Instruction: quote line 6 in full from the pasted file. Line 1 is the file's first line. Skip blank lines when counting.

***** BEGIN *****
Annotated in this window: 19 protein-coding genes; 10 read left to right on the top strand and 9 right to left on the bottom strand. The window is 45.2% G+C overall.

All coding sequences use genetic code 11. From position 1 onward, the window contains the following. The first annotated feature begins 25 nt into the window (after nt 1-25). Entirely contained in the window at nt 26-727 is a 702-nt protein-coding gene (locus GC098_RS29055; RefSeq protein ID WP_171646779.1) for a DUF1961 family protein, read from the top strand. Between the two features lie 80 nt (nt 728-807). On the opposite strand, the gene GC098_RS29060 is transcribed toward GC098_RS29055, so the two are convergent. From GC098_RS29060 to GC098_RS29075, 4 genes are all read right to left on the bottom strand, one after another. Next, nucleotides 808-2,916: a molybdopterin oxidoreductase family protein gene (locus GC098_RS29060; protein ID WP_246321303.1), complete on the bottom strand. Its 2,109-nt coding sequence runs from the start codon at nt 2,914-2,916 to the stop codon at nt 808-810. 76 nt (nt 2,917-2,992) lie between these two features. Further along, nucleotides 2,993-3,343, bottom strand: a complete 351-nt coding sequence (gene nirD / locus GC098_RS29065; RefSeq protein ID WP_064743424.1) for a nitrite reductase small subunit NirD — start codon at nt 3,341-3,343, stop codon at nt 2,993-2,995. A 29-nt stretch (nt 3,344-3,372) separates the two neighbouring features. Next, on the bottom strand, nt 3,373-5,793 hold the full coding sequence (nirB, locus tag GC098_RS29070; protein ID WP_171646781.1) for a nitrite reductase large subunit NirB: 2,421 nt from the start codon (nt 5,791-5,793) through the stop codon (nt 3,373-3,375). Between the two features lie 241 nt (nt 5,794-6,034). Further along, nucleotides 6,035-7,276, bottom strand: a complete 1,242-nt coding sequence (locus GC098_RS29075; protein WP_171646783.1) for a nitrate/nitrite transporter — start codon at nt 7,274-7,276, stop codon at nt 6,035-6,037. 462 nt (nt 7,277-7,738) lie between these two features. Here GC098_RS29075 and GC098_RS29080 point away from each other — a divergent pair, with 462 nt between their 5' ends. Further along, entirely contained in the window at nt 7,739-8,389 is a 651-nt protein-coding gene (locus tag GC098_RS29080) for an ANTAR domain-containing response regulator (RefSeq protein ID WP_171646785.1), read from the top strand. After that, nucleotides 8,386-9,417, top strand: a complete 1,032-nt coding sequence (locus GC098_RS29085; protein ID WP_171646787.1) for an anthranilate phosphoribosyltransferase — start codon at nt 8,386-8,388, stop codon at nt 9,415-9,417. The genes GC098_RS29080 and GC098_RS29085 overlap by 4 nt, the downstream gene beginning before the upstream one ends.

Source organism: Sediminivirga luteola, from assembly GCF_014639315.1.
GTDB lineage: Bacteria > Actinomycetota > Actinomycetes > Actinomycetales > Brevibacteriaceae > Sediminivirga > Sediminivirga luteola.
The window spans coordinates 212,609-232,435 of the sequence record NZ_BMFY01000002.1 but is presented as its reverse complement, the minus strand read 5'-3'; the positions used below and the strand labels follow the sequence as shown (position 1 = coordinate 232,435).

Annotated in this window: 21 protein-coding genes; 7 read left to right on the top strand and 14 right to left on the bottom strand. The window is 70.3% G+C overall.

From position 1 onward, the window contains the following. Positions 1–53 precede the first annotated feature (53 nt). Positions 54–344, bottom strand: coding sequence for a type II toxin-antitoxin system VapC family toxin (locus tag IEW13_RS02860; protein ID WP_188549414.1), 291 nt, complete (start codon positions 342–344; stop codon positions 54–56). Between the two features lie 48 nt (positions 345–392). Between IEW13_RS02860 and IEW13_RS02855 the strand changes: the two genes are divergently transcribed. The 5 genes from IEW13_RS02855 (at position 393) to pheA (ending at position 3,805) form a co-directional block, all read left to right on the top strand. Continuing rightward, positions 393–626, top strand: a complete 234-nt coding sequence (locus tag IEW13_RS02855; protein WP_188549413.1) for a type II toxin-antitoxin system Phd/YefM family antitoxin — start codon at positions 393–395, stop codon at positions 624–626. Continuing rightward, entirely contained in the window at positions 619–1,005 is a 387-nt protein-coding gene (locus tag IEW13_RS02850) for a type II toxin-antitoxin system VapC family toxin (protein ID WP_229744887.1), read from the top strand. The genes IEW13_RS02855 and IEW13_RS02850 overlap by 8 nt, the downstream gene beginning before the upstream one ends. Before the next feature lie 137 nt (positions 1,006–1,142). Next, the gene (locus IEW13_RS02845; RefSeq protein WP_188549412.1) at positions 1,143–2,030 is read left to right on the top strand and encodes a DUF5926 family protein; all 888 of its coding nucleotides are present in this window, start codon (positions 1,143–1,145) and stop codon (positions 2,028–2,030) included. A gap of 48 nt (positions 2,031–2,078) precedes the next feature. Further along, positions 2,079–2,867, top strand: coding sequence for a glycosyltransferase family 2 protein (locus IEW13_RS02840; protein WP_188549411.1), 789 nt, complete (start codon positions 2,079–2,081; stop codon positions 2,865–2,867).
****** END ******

Annotated in this window: 21 protein-coding genes; 7 read left to right on the top strand and 14 right to left on the bottom strand. The window is 70.3% G+C overall.